Indeed, this investigative power was “so sparingly employed,” the Supreme Court had “few cases” to review its use for most of our history. Watkins v. United States, 354 U.S. 178, 193 (1957). The Court early on rejected the power of Congress to inquire into the private affairs of a famous company connected to politics. Kilbourn v. Thompson, 103 U.S. 168 (1881).
[caption id="attachment_176991" align="alignnone" width="1400"] Trump Tower via Creative Commons[/caption]
Indeed, “the First Amendment may be invoked against infringement of the protected freedoms” to subpoenaed testimony. Watkins v. United States, 354 U.S. 178, 197 (1957). “Abuses of the investigative process may imperceptibly lead to abridgment of protected freedoms.” Watkins v. United States, 354 U.S. 178, 197 (1957). Thus, “when First Amendment rights are threatened, the delegation of power to the committee must be clearly revealed in its charter.” Watkins v. United States, 354 U.S. 178, 198 (1957). Particularly, “a general inquiry designed to ascertain plaintiff’s personal wealth or general net worth is not pertinent to the investigation and plaintiffs are constitutionally protected from disclosure of this type of information.” Bergman v. Senate Special Committee on Aging, 389 F.Supp. 1127, 1130 (S.D.N.Y. 1975).
The same district court in the Southern District of New York determined purely personal records could not be subpoenaed by Congress. Bergman v. Senate Special Committee on Aging, 389 F.Supp. 1127 (S.D.N.Y. 1975). The right to privacy forbade it: “the request for these documents by the Subcommittee amounts to unauthorized action without valid legislative justification in violation of certain of their constitutional rights.” Bergman v. Senate Special Committee on Aging, 389 F.Supp. 1127, 1130 (S.D.N.Y. 1975). Indeed, “the forced disclosure of the materials requested would allegedly violate their federal constitutional rights under the First, Fourth, and Ninth Amendments.” Bergman v. Senate Special Committee on Aging, 389 F.Supp. 1127, 1130 (S.D.N.Y. 1975).
The right to privacy could only be overcome by a specific legislative need, which the Democratic House failed to establish in either Trump subpoena case. As the same district court (but different judge) established before: “where the inquiry or the request for documents is not justified by a specific legislative need, the threat of a violation of an individual’s constitutional rights, including his or her personal interest in privacy, outweighs any right the Subcommittee might claim to the subpoenaed documents and requires that disclosure not be compelled.” Bergman v. Senate Special Committee on Aging, 389 F.Supp. 1127, 1130 (S.D.N.Y. 1975).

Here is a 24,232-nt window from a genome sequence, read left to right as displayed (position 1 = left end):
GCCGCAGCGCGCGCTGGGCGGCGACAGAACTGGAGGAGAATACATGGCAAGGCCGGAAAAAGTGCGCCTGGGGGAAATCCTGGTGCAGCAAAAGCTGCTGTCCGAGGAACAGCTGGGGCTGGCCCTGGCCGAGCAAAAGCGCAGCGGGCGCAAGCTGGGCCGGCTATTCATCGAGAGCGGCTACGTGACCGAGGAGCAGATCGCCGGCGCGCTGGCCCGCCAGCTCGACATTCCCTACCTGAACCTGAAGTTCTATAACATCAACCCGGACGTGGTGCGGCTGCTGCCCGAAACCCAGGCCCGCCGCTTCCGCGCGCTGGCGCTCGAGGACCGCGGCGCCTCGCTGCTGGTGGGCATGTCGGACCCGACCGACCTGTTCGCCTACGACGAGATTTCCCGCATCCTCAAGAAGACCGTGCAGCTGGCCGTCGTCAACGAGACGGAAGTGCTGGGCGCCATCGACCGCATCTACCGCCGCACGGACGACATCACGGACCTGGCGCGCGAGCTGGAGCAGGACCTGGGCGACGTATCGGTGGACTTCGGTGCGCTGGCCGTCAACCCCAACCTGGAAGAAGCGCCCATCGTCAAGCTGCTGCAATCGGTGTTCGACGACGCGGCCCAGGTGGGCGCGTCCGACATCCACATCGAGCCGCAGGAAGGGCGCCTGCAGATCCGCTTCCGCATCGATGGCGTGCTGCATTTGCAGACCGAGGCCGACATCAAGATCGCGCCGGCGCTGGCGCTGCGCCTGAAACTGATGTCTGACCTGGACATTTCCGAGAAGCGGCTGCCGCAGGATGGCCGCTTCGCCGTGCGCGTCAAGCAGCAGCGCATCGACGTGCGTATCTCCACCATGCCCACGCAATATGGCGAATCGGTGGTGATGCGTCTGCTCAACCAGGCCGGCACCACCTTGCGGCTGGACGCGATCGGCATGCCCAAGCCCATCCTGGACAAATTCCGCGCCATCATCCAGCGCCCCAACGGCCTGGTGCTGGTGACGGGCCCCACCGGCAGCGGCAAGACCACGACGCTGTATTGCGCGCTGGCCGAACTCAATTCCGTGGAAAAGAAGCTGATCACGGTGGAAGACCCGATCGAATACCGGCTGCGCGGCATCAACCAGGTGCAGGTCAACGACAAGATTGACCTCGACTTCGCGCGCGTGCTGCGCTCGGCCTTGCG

There is literally no precedent for the scope of the subpoenas these two Obama-appointed Judges approved.
The judges’ mutual refusal to stay their judgment pending appeal further reflects the partisan motivation behind their conduct. Anyone think they would have approved Congressional subpoenas into Obama’s still-sealed educational records? Anyone think they would have approved Senatorial subpoenas into Biden’s family finances that concern the large sums of money foreign countries and their agents paid his family during his Vice Presidency under Obama? Anyone think they would have approved wide-scale subpoenas into the activities of the Clinton Foundation during Hillary Clinton’s tenure as Secretary of State?
This judgment presents a risk far beyond the politics and personality of Trump, though it is the premise for the courts’ conduct; these court orders open Pandora’s box for any snooping, stalking, surveilling politician to pry open the most intimate private aspects of any person’s life at any time for any reason as they long as they write a memo to themselves that says: we need this for legislation someday, maybe, kinda.
Does anyone think these peeping Tom politicians will limit their window shopping to Trump Tower?
The legal and political left continues to attack the first freedoms of the Constitutional republic in ways even Orwell thought too implausible to foresee. The failure to protect privacy for those related to Trump is the failure to protect privacy for everyone. Let us hope SCOTUS steps in before 2024 becomes Orwell’s 1984.
Robert Barnes is a civil, criminal and constitutional lawyer who has represented high profile clients from Alex Jones to the Covington Kids.